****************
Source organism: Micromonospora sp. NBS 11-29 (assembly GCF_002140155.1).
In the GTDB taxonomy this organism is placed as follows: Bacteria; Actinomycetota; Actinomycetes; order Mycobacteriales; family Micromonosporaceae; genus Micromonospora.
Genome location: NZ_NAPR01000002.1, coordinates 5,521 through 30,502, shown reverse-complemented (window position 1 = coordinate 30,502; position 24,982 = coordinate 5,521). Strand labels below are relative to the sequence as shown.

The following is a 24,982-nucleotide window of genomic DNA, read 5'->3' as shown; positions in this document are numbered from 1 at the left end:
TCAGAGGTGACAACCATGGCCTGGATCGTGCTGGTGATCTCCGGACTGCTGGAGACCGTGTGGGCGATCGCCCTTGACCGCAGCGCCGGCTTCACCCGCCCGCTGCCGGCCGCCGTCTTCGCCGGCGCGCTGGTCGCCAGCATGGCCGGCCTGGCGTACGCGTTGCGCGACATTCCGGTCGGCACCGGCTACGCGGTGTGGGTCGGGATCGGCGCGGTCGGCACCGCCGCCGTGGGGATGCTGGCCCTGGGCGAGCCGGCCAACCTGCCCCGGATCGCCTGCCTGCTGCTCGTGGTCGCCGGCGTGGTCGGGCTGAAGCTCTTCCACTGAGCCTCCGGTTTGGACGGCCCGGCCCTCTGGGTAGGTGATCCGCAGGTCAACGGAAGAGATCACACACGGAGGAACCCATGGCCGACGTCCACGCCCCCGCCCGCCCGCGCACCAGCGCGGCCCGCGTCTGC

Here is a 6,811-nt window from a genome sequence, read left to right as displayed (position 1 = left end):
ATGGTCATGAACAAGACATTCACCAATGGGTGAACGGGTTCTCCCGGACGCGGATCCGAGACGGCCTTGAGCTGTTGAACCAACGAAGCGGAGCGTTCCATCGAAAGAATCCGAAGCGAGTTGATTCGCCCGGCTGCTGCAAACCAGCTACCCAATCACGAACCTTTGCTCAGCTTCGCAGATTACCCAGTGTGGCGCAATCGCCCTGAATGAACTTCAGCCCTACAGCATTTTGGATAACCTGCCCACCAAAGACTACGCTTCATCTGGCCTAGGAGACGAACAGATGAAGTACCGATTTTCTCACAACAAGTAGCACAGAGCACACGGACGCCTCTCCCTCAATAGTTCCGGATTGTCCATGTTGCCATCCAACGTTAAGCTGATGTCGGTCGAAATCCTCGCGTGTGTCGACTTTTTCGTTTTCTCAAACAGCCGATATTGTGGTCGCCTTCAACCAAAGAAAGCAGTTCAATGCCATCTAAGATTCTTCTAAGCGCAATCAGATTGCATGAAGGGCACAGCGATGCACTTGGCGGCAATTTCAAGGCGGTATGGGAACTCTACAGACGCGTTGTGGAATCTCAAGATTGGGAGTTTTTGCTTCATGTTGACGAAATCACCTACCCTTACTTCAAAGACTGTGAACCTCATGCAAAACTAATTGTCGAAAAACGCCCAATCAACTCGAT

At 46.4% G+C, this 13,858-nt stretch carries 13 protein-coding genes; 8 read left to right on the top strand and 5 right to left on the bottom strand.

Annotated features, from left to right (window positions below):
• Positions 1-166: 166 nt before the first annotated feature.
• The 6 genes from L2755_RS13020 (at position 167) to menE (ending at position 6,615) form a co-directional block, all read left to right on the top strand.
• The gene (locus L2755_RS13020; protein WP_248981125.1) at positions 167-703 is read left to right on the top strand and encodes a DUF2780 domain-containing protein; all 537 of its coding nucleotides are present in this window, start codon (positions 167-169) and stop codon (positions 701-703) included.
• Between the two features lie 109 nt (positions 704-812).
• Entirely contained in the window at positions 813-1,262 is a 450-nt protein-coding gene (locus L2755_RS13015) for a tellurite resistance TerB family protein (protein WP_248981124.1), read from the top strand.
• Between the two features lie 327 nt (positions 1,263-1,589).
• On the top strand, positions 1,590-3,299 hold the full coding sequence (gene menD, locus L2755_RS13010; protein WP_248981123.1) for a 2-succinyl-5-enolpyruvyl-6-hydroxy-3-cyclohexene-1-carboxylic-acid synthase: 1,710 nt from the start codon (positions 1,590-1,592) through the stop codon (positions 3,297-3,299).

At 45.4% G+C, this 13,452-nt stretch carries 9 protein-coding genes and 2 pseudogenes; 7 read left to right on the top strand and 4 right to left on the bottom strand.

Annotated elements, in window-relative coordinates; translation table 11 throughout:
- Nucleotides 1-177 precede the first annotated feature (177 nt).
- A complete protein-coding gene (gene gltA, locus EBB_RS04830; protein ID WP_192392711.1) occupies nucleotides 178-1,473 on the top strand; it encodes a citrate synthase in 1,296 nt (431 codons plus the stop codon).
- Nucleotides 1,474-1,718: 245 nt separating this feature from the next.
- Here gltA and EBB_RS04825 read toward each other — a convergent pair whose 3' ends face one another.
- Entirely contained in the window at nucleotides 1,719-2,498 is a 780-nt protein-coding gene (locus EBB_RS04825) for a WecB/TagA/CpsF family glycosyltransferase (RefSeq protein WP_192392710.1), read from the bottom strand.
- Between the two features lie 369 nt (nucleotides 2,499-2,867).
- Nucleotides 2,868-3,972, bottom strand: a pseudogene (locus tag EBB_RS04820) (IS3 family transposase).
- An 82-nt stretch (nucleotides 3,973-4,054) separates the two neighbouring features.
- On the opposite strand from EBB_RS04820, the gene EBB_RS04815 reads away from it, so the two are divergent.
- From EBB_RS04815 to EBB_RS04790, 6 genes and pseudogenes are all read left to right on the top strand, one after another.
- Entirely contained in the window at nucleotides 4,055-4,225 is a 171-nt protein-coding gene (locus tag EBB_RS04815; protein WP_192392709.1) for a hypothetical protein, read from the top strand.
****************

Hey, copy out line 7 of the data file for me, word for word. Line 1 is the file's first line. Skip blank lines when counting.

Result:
ATGGTCATGAACAAGACATTCACCAATGGGTGAACGGGTTCTCCCGGACGCGGATCCGAGACGGCCTTGAGCTGTTGAACCAACGAAGCGGAGCGTTCCATCGAAAGAATCCGAAGCGAGTTGATTCGCCCGGCTGCTGCAAACCAGCTACCCAATCACGAACCTTTGCTCAGCTTCGCAGATTACCCAGTGTGGCGCAATCGCCCTGAATGAACTTCAGCCCTACAGCATTTTGGATAACCTGCCCACCAAAGACTACGCTTCATCTGGCCTAGGAGACGAACAGATGAAGTACCGATTTTCTCACAACAAGTAGCACAGAGCACACGGACGCCTCTCCCTCAATAGTTCCGGATTGTCCATGTTGCCATCCAACGTTAAGCTGATGTCGGTCGAAATCCTCGCGTGTGTCGACTTTTTCGTTTTCTCAAACAGCCGATATTGTGGTCGCCTTCAACCAAAGAAAGCAGTTCAATGCCATCTAAGATTCTTCTAAGCGCAATCAGATTGCATGAAGGGCACAGCGATGCACTTGGCGGCAATTTCAAGGCGGTATGGGAACTCTACAGACGCGTTGTGGAATCTCAAGATTGGGAGTTTTTGCTTCATGTTGACGAAATCACCTACCCTTACTTCAAAGACTGTGAACCTCATGCAAAACTAATTGTCGAAAAACGCCCAATCAACTCGAT